Wall Street sinks to 14-month low, Nasdaq briefly enters bear market


Updated

December 21, 2018 09:42:27

Wall Street has continued to drop further into correction territory, driven by fears of rising interest rates and a potential government shutdown.

Markets at 8:10am (AEDT):

  • ASX SPI futures flat at 5,430, ASX 200 (Thursday’s close) -1.3pc at 5,506
  • AUD: 71.15 US cents, 56.18 British pence, 62.1 Euro cents, 79.18 Japanese yen, $NZ1.05
  • US: Dow Jones -2pc at 22,860, S&P 500 -1.6pc at 2,467, Nasdaq -1.6pc at 6,528
  • Europe: FTSE 100 -0.8pc at 6,712, DAX -1.4pc at 10,611, CAC -1.8pc at 4,692, Euro Stoxx 50 -1.7pc at 3,001
  • Commodities: Brent crude -4.4pc at $US54.71/barrel, spot gold +1.5pc at $US1,261.11/ounce

The local share market is expected to open lower, following the negative lead of foreign markets.

The Australian dollar rose slightly to 71.14 US cents at 8:10am (AEDT), on the back of a weaker greenback.

The Nasdaq Composite was the worst-performing US index. It fell into a bear market, before clawing back some losses in the final trading hour.

New York’s tech-heavy index has shed 19.5 per cent since its late-August peak.

Overnight, it tumbled 1.6 per cent to 6,528, driven by heavy losses across Apple, Amazon and Netflix shares.

Meanwhile, the industrial-skewed Dow Jones index has wiped out all its gains from the last 14 months dropping 464 points, or 2 per cent, to 22,860.

In the last five trading days, the Dow has shed more than 1,500 points.

The benchmark S&P 500 also fell sharply, losing 1.6 per cent to 2,467.

Yesterday’s decision by the Federal Reserve to raise borrowing costs has continued to spook investors — particularly after the US central bank quashed hopes of stopping its interest rate hiking cycle next year.

“All people are talking about today is the aftermath of the Fed hike,” said Michael Antonelli, managing director at Robert W Baird.

“The Fed just killed the notion that they are here to backstop the market.”

Government shutdown

Adding to the gloom were fears of a potential government shutdown, as American politicians scramble to negotiate a funding bill before the Friday midnight deadline.

US President Donald Trump said border security must be part of legislation to fund the US government.

He told fellow Republican leaders in Congress that he will not sign a Senate-passed bill because it fails to include enough funding for border security.

“I’ve made my position very clear. Any measure that funds the Government must include border security,” Mr Trump said at a White House event.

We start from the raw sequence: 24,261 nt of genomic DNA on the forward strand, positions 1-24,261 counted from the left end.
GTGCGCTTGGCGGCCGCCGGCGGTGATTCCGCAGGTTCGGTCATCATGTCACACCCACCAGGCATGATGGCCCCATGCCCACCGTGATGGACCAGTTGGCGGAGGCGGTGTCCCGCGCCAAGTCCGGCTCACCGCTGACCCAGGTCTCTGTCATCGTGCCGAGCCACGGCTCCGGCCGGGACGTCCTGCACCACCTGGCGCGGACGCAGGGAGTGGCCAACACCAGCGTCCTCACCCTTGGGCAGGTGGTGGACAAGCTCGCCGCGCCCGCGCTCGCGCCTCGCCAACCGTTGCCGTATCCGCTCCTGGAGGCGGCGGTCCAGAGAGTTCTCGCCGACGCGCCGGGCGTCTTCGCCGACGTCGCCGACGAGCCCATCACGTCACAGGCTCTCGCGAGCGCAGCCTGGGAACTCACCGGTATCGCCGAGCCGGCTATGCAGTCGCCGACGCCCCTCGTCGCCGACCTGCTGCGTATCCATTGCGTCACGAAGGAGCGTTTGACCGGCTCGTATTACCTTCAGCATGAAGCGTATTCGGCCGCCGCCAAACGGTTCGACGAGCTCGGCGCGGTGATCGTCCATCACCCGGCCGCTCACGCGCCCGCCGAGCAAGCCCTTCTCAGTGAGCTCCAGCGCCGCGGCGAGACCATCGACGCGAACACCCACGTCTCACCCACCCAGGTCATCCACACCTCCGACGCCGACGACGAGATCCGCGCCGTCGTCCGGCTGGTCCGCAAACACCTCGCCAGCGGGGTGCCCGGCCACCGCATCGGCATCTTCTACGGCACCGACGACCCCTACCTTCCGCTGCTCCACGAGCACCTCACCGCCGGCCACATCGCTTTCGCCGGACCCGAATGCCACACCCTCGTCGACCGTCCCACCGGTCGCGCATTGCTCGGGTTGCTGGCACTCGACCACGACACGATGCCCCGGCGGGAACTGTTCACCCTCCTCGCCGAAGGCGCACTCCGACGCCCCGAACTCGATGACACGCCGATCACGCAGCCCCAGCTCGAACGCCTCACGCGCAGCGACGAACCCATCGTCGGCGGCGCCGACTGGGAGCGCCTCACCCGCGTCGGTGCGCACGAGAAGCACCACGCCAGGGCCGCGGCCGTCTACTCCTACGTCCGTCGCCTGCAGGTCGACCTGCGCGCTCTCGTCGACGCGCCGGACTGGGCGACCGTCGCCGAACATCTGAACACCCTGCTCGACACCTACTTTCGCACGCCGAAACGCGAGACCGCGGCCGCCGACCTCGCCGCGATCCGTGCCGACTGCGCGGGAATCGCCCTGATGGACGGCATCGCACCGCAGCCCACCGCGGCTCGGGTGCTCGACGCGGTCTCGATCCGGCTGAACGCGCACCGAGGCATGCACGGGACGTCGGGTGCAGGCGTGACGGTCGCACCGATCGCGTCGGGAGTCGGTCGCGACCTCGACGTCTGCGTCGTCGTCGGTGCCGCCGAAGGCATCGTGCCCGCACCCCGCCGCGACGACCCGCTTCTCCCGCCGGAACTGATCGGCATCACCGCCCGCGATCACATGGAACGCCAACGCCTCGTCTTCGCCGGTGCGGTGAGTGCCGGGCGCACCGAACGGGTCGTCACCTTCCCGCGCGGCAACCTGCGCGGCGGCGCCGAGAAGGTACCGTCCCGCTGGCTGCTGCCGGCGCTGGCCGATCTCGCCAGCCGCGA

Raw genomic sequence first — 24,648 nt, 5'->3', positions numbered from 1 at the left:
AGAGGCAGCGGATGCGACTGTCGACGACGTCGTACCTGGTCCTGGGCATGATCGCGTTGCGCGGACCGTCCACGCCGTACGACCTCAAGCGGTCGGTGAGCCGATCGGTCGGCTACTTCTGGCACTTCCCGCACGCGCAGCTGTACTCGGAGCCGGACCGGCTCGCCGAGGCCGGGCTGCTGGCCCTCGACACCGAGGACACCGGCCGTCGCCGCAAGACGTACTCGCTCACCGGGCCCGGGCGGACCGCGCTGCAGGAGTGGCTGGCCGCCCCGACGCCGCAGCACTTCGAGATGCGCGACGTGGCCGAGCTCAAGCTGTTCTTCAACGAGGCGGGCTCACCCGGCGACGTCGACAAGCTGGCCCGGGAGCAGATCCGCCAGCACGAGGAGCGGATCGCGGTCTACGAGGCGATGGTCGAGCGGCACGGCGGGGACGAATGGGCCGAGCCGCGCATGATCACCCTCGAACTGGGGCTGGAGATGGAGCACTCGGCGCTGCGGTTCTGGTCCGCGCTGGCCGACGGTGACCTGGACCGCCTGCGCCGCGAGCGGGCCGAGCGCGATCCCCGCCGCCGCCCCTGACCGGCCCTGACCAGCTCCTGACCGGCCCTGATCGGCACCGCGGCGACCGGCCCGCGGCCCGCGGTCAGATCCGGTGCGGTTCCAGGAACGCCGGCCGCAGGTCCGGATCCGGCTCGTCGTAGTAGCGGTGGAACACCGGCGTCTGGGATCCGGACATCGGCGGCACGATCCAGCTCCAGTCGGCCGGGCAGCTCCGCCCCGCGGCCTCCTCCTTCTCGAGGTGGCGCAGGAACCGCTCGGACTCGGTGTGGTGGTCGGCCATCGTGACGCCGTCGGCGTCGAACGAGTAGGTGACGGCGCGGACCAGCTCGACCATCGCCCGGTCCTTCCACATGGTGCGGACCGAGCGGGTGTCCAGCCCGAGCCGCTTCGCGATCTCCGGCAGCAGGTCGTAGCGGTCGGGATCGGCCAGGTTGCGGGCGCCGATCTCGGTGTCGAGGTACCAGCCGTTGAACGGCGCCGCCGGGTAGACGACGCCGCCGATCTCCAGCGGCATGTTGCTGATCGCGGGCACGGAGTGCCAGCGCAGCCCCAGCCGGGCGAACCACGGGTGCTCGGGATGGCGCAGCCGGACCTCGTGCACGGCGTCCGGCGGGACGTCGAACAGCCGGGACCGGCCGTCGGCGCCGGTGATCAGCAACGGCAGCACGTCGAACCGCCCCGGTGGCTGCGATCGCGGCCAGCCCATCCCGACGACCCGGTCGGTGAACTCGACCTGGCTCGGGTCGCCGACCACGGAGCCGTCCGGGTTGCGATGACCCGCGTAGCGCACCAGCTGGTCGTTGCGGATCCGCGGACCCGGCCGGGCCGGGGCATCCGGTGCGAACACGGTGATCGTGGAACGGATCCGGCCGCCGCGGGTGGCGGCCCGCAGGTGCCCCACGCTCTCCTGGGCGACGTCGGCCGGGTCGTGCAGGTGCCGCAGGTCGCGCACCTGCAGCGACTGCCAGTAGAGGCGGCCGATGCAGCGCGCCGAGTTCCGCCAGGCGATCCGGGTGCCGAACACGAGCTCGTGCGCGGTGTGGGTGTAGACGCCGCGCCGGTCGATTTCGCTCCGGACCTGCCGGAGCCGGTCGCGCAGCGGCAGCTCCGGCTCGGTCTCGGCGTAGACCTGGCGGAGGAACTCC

Mr Trump has demanded $US5 billion to put toward building a wall on the US border with Mexico that he argues is needed to keep out illegal immigrants and drugs — a massive project which Democrats have rejected as ineffective and wasteful.

Rise of the bears

Nearly $US7 trillion has been wiped off global stock markets this year, with emerging markets trampled flat by a charging dollar.

European markets echoed the pessimism from US markets, and closed at their lowest levels since late-2016.

London’s FTSE was down 0.8 per cent, while Frankfurt’s DAX index shed 1.4 per cent.

The Bank of England voted to keep the UK’s benchmark interest rate on hold at 0.75 per cent.

Britain’s central bank said that Brexit uncertainty had “intensified considerably” over the last month.

It also said falling oil prices were likely to push inflation below its 2 per cent target soon, helping to support the British economy.

In Asia, Japan’s Nikkei and South Korea’s KOSPI indices fell into bear markets, having dropped by 20 per cent since their recent highs — joining fellow bears Shanghai and Hong Kong.

Furthermore, oil prices plunged to their lowest level in 16 months.

The price of Brent crude fell 4.5 per cent to $US54.69 per barrel, on mounting concerns about a global oversupply and slowing global economic growth.

As investors embraced an increasingly risk-averse sentiment, the price of gold jumped 1.4 per cent to $US1,260.11 per ounce.

Topics:

business-economics-and-finance,

markets,

stockmarket,

currency,

australia

First posted

December 21, 2018 07:28:05



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